People's bottitudes fascinate me.
Bottitude is your attitude toward books - book attitude - bottitude. No, I know it won't catch on. Many of my personal words and phrases will not.
My wife is a strick caretaker of books. She does not write in the pages or dogear them. She never does anything to damage the spine, like fold it back and lay it flat on its open pages.
Her bottitude pretty much resides on the far side of my bottitude. My wife and I both love reading. We also enjoy spreading the word. Whether we enjoy a book or not, we like to pass books on to others and get their feedback. Sometimes we're seeking validation. We want them to agree with us, without our saying so, that the writing is beautiful and lyrical, or that the characters or plot were really something else.
Some of the books go to people we know based on what we know they enjoy. One group loves mysteries although some of them will read only police procedurals. Others are non-fiction readers, with subsets of people who read biographies, politics, memoirs and essays. There are sword and fantasty readers, adventure/thriller lovers, hard science fiction. That's also one of the joys of reading - and writing: learning what others like to read, and why.
All of our fellow readers loan us books. That's where I get a hitch in my giddy up. Passing a book on creates an obligation to read it, no matter how full your schedule might be or what other books are already in the piles waiting to be read. Some force books on me with the declaration that I will love it.
That annoys me. Do you really think you know me so well? Sometimes I'll challenge them, "How do you know that? What if I don't like it? Will you feel guilty for declaring that I'll love it, building my hopes up just to leave me disappointed?"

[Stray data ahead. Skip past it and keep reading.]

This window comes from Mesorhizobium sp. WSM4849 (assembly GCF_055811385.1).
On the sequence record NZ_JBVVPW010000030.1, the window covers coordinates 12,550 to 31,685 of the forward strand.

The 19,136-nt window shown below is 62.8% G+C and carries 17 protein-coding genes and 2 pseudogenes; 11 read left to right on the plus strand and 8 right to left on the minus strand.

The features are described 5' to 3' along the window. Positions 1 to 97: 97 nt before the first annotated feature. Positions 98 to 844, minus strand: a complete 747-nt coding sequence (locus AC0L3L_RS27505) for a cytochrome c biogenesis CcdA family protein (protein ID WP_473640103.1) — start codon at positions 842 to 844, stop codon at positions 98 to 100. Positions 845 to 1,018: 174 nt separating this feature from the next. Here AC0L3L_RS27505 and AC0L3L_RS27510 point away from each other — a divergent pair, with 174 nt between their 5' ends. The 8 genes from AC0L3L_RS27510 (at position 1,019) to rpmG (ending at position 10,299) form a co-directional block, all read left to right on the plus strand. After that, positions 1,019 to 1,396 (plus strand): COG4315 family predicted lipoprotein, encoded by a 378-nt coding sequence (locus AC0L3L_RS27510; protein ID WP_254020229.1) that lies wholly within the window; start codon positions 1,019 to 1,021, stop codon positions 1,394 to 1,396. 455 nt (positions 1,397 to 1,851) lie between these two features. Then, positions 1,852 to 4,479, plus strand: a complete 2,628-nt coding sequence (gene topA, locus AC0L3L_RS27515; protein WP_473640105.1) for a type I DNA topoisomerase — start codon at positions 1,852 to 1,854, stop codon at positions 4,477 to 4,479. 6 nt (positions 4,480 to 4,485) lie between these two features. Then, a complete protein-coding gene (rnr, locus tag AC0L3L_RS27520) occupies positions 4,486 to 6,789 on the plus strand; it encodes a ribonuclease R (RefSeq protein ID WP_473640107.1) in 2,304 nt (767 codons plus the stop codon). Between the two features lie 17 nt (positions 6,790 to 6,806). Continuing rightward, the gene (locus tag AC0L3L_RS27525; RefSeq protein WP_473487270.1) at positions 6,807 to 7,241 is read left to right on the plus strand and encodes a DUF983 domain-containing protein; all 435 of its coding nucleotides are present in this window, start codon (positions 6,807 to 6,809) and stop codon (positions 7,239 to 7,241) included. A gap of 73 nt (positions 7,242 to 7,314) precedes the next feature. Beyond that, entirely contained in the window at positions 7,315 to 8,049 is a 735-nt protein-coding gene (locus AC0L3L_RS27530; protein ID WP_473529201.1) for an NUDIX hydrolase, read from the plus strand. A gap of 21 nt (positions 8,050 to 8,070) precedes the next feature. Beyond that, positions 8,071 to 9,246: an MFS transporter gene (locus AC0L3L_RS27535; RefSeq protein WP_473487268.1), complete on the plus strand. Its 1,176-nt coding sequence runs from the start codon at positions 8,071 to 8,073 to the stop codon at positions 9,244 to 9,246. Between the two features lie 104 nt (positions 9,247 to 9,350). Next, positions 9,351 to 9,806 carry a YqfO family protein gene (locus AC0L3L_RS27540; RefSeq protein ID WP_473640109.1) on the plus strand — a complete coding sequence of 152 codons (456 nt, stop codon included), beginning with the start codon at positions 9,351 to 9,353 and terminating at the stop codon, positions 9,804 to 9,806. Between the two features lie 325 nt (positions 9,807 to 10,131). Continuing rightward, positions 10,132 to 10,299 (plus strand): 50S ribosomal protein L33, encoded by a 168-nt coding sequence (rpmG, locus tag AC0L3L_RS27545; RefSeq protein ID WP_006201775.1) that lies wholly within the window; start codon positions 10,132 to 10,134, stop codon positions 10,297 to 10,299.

So I'm careful about passing books on to others. I don't want to be one of 'them'.
I passed The Dog Stars on to Sam after some careful thought. Sam, a barrista at my fav coffe shoppe, is a hungry, inveterate reader. Sam always has a couple books on him when I see him. So I asked him if he was interesting in reading The Dog Stars. He answered in the affirmative.
Now, the other part of lending books is getting them back. I'm pretty lenient in my lending. Take it, read it, you'll get it back to me when you get it back to me.
Not so my wife. She wants commitments. She wants the books back and not too long from now, thanks, and in good condition
Part of this is that trading books in is a large aspect of her reading and budgeting plans. It's also plays a major role in her recycling efforts.
See, she feels guilty about buying books but she loves books and she's not ready to go digital yet.
She hates wasting paper and would rather see books re-used - but she wants credit at our local used book stores so she can buy more books. Our favorite used book store is The Bookwagon.
The Dog Stars is 'her' book because she's the one that found it - used - and brought it home. It had been on both of our lists. Since it is 'her' book, I had to get permission to loan it to Sam.
"I don't know this person," she groused. Glowering at me, she added, "But I trust you. He won't keep it long, will he?"
"No, I'm sure he won't." I wasn't lying. I feel I know Sam well enough to reassure her of his intentions toward her book.
"And he'll take care of it?"
"Okay...but put a book marker with your name in it."
Our attitudes toward books pretty well captures our diverging views about money. My philosophy is, "You want the book, you buy the book." That's one of the best uses of money I can conceive.
But she always expresses guilt. "I've already spent so much money on books this week but I saw this and I just had to have it. I promise not to buy any more books this month."
We know she won't live up to that promise. Sometimes I'll gently tease her, just to see that look on her face shen she acknowledges that she is such a terrible person, always buying books.
As if a writer could ever chide a reader for buying books.
Causes Michael Seidel Supports
Kiva, Women's International League for Peace and Freedom, Propublica.org, Doctors Without Borders, GreaterGood.com